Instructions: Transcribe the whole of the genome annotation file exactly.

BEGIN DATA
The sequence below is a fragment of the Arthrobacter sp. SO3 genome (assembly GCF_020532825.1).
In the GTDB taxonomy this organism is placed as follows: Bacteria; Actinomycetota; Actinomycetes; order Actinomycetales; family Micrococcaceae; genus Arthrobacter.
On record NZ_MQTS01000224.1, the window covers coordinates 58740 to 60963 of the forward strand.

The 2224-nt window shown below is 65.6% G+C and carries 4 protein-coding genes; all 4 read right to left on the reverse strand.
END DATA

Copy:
The sequence below is a fragment of the Arthrobacter sp. SO3 genome (assembly GCF_020532825.1).
In the GTDB taxonomy this organism is placed as follows: Bacteria; Actinomycetota; Actinomycetes; order Actinomycetales; family Micrococcaceae; genus Arthrobacter.
On record NZ_MQTS01000224.1, the window covers coordinates 58740 to 60963 of the forward strand.

The 2224-nt window shown below is 65.6% G+C and carries 4 protein-coding genes; all 4 read right to left on the reverse strand.